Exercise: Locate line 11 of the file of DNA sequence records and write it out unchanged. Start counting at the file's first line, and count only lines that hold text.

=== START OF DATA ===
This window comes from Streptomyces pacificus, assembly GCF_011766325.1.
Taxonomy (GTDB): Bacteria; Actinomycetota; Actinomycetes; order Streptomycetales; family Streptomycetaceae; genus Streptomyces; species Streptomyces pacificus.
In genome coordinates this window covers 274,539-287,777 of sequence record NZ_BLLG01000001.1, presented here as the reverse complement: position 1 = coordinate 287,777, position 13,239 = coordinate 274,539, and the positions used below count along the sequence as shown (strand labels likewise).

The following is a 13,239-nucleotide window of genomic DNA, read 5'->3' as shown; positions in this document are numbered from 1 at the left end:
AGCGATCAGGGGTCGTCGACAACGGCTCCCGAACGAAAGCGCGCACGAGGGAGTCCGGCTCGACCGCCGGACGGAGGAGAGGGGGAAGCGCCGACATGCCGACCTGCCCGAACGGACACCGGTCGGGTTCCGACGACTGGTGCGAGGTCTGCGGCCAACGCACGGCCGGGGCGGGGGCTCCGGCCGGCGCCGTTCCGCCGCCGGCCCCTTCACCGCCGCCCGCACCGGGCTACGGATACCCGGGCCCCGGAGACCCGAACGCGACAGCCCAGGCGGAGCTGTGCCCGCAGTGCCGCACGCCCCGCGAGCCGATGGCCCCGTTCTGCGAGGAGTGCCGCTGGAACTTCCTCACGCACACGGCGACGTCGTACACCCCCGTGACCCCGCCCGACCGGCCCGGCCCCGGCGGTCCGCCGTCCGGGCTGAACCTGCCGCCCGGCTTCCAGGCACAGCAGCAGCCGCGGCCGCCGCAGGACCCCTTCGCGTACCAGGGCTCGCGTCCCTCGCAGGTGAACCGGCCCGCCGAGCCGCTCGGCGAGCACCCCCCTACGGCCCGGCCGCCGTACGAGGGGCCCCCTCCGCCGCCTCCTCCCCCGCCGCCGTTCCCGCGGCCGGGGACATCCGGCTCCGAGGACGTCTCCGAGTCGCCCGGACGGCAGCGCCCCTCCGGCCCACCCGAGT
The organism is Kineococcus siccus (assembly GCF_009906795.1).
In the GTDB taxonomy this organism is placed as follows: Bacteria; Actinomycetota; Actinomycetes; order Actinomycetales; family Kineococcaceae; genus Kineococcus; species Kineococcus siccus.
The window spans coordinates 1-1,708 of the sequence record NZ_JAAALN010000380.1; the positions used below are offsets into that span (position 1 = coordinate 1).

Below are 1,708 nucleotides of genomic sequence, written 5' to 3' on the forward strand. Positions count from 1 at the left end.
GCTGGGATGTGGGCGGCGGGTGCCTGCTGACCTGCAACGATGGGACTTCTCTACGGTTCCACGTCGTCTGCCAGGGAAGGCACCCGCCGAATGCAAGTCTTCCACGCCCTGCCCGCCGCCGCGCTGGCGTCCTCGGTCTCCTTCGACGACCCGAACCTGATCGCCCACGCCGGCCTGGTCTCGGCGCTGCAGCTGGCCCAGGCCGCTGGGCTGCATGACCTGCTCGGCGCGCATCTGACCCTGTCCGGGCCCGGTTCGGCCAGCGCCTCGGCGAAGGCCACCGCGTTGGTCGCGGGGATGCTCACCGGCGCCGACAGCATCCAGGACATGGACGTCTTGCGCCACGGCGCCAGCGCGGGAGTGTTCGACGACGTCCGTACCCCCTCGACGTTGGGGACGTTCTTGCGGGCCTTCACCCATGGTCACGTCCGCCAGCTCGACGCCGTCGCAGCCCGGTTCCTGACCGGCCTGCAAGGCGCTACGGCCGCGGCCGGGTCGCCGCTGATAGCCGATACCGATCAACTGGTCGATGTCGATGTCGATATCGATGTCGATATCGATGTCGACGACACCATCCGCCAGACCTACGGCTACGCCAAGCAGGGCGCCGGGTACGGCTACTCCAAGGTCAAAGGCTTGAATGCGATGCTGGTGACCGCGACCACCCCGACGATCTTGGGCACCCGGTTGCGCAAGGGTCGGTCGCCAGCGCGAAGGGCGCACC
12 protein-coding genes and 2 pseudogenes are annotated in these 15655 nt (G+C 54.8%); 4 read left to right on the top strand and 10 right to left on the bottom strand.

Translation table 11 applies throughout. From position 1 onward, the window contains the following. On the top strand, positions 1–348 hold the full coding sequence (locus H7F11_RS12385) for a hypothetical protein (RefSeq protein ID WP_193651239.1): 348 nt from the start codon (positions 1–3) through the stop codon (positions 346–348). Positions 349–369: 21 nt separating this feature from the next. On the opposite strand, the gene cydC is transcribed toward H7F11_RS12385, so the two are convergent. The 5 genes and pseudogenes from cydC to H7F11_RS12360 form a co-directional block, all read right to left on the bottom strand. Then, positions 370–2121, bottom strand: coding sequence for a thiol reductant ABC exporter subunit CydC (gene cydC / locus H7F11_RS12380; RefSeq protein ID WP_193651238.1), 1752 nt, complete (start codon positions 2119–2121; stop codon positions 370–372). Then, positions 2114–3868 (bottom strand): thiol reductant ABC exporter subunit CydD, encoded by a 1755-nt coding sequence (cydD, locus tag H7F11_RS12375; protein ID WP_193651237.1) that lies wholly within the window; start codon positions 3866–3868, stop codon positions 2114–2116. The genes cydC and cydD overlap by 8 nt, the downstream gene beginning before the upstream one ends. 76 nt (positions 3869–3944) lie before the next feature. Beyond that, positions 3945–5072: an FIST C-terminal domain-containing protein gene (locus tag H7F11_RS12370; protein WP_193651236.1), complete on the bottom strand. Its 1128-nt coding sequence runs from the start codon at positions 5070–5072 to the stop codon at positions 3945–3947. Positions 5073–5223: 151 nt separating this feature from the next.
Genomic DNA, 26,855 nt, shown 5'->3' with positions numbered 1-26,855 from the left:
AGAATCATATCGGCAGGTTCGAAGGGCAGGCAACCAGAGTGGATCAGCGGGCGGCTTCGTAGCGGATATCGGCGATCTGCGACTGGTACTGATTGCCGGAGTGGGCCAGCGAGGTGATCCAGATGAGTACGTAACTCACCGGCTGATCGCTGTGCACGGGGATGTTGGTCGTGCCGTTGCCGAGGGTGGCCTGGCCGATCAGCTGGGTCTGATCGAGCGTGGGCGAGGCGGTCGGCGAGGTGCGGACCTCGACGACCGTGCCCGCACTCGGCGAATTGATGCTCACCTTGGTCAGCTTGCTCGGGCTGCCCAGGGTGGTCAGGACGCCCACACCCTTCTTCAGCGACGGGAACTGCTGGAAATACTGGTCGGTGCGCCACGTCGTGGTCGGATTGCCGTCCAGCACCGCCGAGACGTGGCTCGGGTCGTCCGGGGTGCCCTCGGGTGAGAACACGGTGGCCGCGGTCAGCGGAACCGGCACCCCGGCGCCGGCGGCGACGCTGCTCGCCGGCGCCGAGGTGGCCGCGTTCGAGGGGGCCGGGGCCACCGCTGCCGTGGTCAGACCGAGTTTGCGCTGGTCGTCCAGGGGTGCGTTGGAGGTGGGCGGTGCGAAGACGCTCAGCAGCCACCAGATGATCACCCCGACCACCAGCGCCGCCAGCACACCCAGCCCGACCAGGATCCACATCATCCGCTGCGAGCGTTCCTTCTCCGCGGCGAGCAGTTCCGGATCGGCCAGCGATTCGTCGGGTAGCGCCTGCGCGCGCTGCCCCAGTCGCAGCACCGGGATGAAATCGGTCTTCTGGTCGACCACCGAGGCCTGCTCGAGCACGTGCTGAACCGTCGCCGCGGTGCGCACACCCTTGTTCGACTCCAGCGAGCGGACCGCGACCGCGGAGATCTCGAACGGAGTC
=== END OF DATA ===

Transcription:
12 protein-coding genes and 2 pseudogenes are annotated in these 15655 nt (G+C 54.8%); 4 read left to right on the top strand and 10 right to left on the bottom strand.